The material for the adjacent layer and coating order are appropriately selected considering the affinity between materials, ability of orienting the liquid crystal, the desired pre-tilt angle, etc. For example, a material having a strong pre-tilt characteristic but poor interaction with liquid crystal is employed as the under-coating, and then a material showing good interaction with liquid crystal though having a weak pre-tilt characteristic is used as the over-coating, to form a desirable device.
The examples of the present invention will be described in detail below.
Two glass substrates coated with ITO electrodes were cut in 76.2 mm×101.6 mm size and washed cleanly. A polyimide orienting agent (RN 305 manufactured by Nissan Chemical) as the under-coating orientating agent was dissolved in a solvent with the ratio of N-methyl pyrrolidone to butylcellosolve being 8:2 such that the amount of the solid material was 2 wt%. The solution was coated on the electrodes, respectively, at 4,000 rpm using a spin coating method and the coated layers were dried for 10 minutes at 120° C. to evaporate the solvent and cured at 260° C. for one hour. The cured coating layers were rubbed using a roller wrapped with rayon. A polyester liquid crystal polymer of a following structure formula (1) was dissolved in a solvent with the ratio of N-methyl pyrrolidone butylcellosolve being 8:2 such that the amount of the solid material was 1 wt% and coated on the rubbed under-coating layers at 3,000 rpm.
After coating, the over-coating layers were formed by evaporating the solvent in the coating layer through heating at 160° C. Then, 1.5 μm-sized spacers were deposited on one of the over-coating layers and the two substrates were joined. Ferroelectric liquid crystal (T250 manufactured by Hoechst Japan Co.) was injected into the space between the orientation layers to form a liquid crystal display device. The electro-optic characteristics of this liquid crystal display device are illustrated in FIGS. 3A and 3B.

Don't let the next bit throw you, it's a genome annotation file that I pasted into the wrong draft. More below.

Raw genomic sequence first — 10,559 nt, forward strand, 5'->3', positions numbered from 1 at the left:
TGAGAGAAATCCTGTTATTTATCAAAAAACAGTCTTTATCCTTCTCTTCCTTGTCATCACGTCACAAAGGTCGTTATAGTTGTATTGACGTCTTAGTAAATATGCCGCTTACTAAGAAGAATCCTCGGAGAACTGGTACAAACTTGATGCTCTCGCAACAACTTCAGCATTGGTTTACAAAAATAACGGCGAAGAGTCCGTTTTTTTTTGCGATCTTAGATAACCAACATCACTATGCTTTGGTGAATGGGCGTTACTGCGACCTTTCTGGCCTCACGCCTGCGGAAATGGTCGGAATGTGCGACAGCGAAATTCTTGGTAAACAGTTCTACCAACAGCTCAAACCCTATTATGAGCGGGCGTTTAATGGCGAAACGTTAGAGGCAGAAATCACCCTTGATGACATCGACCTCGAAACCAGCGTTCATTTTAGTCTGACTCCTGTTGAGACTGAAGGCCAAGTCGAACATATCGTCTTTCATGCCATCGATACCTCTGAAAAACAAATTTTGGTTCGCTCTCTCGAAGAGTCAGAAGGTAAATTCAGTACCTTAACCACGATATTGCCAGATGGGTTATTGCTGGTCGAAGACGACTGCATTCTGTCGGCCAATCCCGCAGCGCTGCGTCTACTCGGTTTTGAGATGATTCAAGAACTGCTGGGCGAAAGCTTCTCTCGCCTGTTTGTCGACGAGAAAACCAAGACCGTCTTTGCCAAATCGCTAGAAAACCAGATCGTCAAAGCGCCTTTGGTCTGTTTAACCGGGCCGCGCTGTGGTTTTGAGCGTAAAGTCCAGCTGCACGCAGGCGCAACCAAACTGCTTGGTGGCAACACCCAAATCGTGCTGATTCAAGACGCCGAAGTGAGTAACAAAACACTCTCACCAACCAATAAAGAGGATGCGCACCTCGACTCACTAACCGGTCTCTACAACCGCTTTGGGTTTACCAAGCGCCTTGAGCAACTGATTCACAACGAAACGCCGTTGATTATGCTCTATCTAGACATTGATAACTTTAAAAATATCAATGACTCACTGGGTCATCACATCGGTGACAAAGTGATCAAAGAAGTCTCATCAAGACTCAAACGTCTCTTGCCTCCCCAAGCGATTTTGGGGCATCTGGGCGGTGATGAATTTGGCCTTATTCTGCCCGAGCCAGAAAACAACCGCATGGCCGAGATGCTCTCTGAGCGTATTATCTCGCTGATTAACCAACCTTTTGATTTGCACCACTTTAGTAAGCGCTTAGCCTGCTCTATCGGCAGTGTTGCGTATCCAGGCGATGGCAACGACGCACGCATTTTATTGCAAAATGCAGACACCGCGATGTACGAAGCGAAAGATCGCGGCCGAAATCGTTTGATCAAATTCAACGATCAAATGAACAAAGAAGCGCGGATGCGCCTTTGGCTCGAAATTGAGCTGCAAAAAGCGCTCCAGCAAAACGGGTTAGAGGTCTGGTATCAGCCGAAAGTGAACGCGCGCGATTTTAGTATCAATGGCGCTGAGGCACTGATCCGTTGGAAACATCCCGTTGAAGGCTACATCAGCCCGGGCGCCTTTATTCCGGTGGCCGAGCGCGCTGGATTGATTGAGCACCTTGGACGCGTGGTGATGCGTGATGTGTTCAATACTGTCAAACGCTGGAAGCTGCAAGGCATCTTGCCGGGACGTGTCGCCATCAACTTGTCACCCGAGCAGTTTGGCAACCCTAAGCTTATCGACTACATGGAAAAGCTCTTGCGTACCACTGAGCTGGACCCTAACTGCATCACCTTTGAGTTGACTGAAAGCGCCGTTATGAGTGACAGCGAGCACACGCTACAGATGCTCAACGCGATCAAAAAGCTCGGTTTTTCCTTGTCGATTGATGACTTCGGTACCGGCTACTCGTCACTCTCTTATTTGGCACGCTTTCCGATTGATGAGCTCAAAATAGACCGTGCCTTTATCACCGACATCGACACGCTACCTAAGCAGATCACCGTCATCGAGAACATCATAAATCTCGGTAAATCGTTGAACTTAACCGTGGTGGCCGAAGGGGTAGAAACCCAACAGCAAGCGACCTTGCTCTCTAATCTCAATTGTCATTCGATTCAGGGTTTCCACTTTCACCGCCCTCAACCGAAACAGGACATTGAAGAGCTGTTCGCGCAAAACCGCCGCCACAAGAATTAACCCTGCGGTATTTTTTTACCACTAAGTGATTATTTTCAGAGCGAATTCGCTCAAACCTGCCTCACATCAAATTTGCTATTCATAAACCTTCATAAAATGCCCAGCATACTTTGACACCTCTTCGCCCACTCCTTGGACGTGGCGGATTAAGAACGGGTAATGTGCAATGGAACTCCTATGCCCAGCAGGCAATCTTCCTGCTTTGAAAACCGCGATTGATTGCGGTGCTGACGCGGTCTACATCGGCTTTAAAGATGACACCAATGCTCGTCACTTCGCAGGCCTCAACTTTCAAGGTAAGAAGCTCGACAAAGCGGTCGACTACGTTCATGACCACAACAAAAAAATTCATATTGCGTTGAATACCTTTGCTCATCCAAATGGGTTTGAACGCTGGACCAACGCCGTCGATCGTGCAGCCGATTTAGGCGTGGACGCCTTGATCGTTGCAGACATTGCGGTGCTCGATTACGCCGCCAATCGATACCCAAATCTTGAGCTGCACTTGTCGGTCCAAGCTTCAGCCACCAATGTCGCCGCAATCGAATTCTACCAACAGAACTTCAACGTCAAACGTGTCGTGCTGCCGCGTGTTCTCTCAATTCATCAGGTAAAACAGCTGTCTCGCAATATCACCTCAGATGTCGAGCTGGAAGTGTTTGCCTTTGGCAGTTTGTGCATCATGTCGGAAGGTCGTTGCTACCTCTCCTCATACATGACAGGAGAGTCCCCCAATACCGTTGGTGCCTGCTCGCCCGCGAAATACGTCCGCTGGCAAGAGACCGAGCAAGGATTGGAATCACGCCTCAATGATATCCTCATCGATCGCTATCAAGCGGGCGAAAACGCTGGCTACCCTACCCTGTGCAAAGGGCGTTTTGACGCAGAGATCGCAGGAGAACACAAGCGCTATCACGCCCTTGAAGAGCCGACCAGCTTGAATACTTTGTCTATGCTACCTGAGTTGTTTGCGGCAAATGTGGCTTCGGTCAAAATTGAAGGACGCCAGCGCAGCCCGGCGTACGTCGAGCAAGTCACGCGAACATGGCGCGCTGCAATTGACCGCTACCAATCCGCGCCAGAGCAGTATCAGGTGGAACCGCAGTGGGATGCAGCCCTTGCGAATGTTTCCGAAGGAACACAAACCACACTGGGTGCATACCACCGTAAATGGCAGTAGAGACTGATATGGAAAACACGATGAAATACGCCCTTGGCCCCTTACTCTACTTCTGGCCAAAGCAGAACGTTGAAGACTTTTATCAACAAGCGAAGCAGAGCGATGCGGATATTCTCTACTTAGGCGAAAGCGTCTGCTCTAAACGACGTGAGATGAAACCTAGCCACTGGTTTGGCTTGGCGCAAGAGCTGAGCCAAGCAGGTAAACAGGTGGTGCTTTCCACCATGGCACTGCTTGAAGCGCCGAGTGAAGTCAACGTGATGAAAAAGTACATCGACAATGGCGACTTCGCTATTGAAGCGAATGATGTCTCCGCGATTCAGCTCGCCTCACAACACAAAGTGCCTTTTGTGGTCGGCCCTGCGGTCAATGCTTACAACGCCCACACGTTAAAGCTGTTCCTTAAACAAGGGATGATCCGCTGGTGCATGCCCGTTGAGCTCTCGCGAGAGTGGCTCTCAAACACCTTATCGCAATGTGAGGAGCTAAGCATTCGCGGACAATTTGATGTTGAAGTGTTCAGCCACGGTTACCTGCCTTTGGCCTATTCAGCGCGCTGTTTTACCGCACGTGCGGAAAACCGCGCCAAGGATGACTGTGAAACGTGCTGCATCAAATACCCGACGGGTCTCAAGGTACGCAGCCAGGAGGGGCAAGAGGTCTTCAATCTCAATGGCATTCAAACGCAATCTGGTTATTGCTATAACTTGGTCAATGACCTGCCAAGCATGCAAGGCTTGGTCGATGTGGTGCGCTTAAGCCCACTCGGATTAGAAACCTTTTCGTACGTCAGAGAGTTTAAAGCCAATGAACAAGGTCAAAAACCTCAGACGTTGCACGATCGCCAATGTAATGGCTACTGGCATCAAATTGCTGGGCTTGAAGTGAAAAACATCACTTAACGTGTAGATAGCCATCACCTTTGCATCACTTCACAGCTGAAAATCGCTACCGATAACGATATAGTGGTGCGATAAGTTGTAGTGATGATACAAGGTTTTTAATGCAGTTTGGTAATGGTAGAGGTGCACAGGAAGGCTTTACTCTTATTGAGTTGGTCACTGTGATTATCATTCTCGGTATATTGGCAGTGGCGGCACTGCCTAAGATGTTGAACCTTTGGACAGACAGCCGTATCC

An under-coating layer was formed on the ITO coating layer according to the method of example 1. Then, A polyester polymer salt of a following structure formula (2) was dissolved in a solvent with the ratio of N-methyl pyrrolidone to butylcellosolve being 8:2 such that the amount of the solid material was 1 wt% and coated on the rubbed under-coating layer at 4,000 rpm. The coating layer was completely dried at 150° C. for 30 minutes. A liquid crystal display device was formed according to the method of example 1 and the electro-optic characteristics thereof were observed. The results are illustrated in FIGS. 5A and 5B. ##STR2## wherein n is an integer greater than three.
Using the polyester liquid crystalline polymer used as the over-coating layer in the example 1, single coating orientation layers were formed for comparison.
The above polyimide orientating agent (RN 305) as the under-coating orientating agent was dissolved in a solvent with the ratio of N-methyl pyrrolidone to butylcellosolve being 8:2 such that the amount of the solid material was 2 wt%. The solution was coated on the two substrates coated with transparent ITO electrodes, respectively, at 4,000 rpm. The coated layers were completely dried at 160° C. for 30 minutes. Then, the cured coating layers were rubbed using a roller wrapped with rayon while controlling the roller velocity. The liquid crystal display device was manufactured by the conventional method. The used spacers were 1.5 μm in size and the liquid crystal was the above ferroelectric liquid crystal (T250). The electro-optic characteristics of this liquid crystal display device are illustrated in FIGS. 1A and 1B.
A liquid crystal display device was manufactured according to the same method as described in the comparative example 1, except that LPET (lyotropic polyester) was used as the orientating material. The results are illustrated in FIGS. 2A and 2B.
The attached drawings will be described in detail below.
In FIG. 3A, the result of the example 1, the baseline represents the light transmittance when two polarizers are vertically crossed in an polarizing microscope, and the a-line and b-line represent light transmittance at the on and off states, respectively. The contrast ratio is defined as the difference between the a-line and baseline divided by the difference between the b-line and baseline.
In FIG. 3B the pulse width of the applied voltage is 67.8 μs, the period is 0.0167 seconds and the applied voltage is 30 [Vp]. Here, it is known that the stability which is an important factor in ferroelectric liquid crystal is very good.